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Firms Turn to Riskier Financing

Firms Turn to Riskier Financing

No Assets? No Problem!  Hit hard by the last several years of a slow economy, the number of small businesses seeking credit is on the rise.  Rejected in the lending line by banks and other commercial finance options, businesses with fewer assets or collateral are turning to the cash advance industry for quick money….expensive money.  Despite the high cost – up to  104% to 177% annualized – small businesses are willing to pay these rates just to keep their doors open.  The cost seems a small price to pay for the ability to get a cash advance quickly and with relatively little paperwork or guarantees required. Asset based lending can be much a much less expensive alternative, with rates ranging from 4% to 20%, depending on several variables.  It is worth exploring prior to paying the high rates associated with a cash advance. 


Source: CNN, February 21 2012, by Jose Paglieri 

Banks denying small businesses loans keep demanding what they can’t have – collateral – and the disconnect is forcing firms to look elsewhere.

Small businesses are caught up in the collateral crisis, as banks continue to focus on healthy credit scores and tangible assets like property, two of the hardest hit casualties of the recession. “A lot of the traditional collateral that entrepreneurs used to have disappeared,” said Ami Kassar, a financing consultant and CEO of MultiFunding. It’s a quandary long in the making. The landscape of U.S. small firms has changed from manufacturers to service companies, yet banks keep demanding collateral like equipment and land. The chasm has produced a breeding place for others, according to FOCUS investment banker John Slater.

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“Banks have backed away from making loans at a time when what many businesses have of value is cash flow and not physical assets,” said Slater. “That’s created a market opportunity for the cash advance industry.” Those in the trade, such as AmeriMerchant and RapidAdvance, offer quick money with a hefty fee. Typical clients are restaurants and small shops, which take out advances that range between $5,000 and $200,000. A business owner who takes out a $70,000 advance will have to pay back $100,000. Lenders ensure repayment by immediately taking a fixed portion, close to 15%, of a sale every time a customer swipes a credit card at the shop. Advances commonly take six months to repay and carry annualized interest rates of 104% to 177% if paid evenly every month, according to a 2009 industry analysis by consulting firm First Annapolis. Marc Abbey, an expert and managing partner at the firm, said figures are similar today.

Despite complaints that such terms amount to predatory lending, the industry is supported by some small businesses that revel in how easily advances are made. Financing firms require little paperwork and no collateral or guarantees.

It’s a merchant cash advance that kept open The Killarney, an Irish pub in Vermont that feeds those coming down from the snowy Okemo Mountain Resort. During the restaurant’s first year in 2005, owner Mark Verespy exhausted a $285,000 Small Business Administration loan to buy the place and burned through a $50,000 line of credit. He needed more, but the bank denied him. Verespy’s kitchen equipment was not enough. “They were looking for my parents to put their house up and all kinds of stuff that were just not an option,” said Verespy. Instead he turned to Merchant Cash & Capital, which analyzed the pub’s cash flow and quickly handed over $30,000. Verespy has returned to the company a dozen times since. “It’s not inexpensive,” he said. “But the good side is, if I need funding I can generally get it in less than a week. If I had to wait for the bank to get a loan, I’d probably be out of business.”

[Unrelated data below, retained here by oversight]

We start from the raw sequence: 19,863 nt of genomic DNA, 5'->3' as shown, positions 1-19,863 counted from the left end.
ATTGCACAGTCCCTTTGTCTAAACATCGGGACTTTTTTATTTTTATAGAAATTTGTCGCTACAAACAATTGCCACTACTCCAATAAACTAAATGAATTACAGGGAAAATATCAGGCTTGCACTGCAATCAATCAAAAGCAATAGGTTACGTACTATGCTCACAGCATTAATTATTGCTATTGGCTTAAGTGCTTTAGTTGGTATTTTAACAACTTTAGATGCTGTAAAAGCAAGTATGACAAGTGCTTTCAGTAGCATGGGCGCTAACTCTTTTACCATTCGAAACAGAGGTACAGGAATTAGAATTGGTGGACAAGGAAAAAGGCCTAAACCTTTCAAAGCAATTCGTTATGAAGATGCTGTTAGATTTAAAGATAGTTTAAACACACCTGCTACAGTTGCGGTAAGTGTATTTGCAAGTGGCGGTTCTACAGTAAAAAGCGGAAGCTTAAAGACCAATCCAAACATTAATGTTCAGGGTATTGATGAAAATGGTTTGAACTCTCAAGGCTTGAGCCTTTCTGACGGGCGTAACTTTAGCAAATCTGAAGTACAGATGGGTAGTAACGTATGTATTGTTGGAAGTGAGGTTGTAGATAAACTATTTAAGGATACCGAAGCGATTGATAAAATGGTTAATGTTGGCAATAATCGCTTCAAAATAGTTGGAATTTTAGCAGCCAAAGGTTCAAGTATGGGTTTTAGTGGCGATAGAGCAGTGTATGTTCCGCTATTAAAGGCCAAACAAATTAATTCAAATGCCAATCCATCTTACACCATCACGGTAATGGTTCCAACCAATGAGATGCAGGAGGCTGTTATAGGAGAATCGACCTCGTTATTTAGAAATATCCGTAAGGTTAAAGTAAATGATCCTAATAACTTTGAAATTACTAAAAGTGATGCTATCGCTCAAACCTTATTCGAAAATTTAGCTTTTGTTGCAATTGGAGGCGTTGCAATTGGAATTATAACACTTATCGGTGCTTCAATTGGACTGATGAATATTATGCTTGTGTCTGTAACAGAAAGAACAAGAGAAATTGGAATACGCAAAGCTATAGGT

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Large financial institutions that have long sat on the sidelines are starting to listen. In September, American Express (AXP, Fortune 500) began offering a similar option it calls “express merchant financing.” Raja Sengupta, an executive who oversees the program, said it’s different from merchant cash advance, because it’s only offered to existing business clients who show a strong enough flow of customers using American Express credit cards. Zalmi Duchman, CEO of, turned to American Express after three banks denied him loans and found the financing terms of his credit card processor unfavorable. Duchman was looking for quick money to finance an ad campaign for his food operation in Miami Beach.

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His credit card processor offered $1 million if he would pay back $1.15 million by giving up 8% of every customer’s Visa and Mastercard payment. “When I looked at it, I said, ‘It’s loan shark money,’ ” said Duchman. American Express offered him $750,000 with a fee equivalent to a 6% annualized interest rate. He said 10% of every payment customers make with an American Express card goes to pay down the $795,000 bill. Unlike a bank loan, however, the full amount must be paid back by year’s end or American Express will claim all of every future credit card receipt. Still, he happily accepts the cost and risk. “I have to give American Express props for entering this business,” Duchman said. “They’re doing what the banks and SBA aren’t doing, and that’s giving out money. It’s hard to demonize them.”